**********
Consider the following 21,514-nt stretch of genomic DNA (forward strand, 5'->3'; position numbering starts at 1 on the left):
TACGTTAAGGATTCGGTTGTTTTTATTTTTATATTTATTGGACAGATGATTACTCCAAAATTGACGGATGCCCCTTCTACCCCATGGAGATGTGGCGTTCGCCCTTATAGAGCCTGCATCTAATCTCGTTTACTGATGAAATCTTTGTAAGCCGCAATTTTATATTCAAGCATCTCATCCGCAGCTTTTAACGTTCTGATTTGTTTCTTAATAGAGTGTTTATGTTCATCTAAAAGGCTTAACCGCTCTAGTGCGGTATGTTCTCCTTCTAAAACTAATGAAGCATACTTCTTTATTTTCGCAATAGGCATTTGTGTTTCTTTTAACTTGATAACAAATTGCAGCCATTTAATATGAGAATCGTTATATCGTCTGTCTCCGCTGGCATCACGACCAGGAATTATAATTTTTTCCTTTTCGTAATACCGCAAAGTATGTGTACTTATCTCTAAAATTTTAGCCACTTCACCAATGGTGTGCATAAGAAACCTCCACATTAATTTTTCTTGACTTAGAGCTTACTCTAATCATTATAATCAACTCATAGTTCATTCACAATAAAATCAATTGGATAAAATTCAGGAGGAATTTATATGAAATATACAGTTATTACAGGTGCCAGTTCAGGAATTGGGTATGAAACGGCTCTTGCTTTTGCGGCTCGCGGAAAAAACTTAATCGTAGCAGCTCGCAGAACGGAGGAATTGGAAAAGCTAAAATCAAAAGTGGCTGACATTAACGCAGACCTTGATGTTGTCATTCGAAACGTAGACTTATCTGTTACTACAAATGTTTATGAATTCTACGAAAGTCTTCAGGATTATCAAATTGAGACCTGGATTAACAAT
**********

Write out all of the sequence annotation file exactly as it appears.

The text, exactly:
Consider the following 21,514-nt stretch of genomic DNA (forward strand, 5'->3'; position numbering starts at 1 on the left):
TACGTTAAGGATTCGGTTGTTTTTATTTTTATATTTATTGGACAGATGATTACTCCAAAATTGACGGATGCCCCTTCTACCCCATGGAGATGTGGCGTTCGCCCTTATAGAGCCTGCATCTAATCTCGTTTACTGATGAAATCTTTGTAAGCCGCAATTTTATATTCAAGCATCTCATCCGCAGCTTTTAACGTTCTGATTTGTTTCTTAATAGAGTGTTTATGTTCATCTAAAAGGCTTAACCGCTCTAGTGCGGTATGTTCTCCTTCTAAAACTAATGAAGCATACTTCTTTATTTTCGCAATAGGCATTTGTGTTTCTTTTAACTTGATAACAAATTGCAGCCATTTAATATGAGAATCGTTATATCGTCTGTCTCCGCTGGCATCACGACCAGGAATTATAATTTTTTCCTTTTCGTAATACCGCAAAGTATGTGTACTTATCTCTAAAATTTTAGCCACTTCACCAATGGTGTGCATAAGAAACCTCCACATTAATTTTTCTTGACTTAGAGCTTACTCTAATCATTATAATCAACTCATAGTTCATTCACAATAAAATCAATTGGATAAAATTCAGGAGGAATTTATATGAAATATACAGTTATTACAGGTGCCAGTTCAGGAATTGGGTATGAAACGGCTCTTGCTTTTGCGGCTCGCGGAAAAAACTTAATCGTAGCAGCTCGCAGAACGGAGGAATTGGAAAAGCTAAAATCAAAAGTGGCTGACATTAACGCAGACCTTGATGTTGTCATTCGAAACGTAGACTTATCTGTTACTACAAATGTTTATGAATTCTACGAAAGTCTTCAGGATTATCAAATTGAGACCTGGATTAACAAT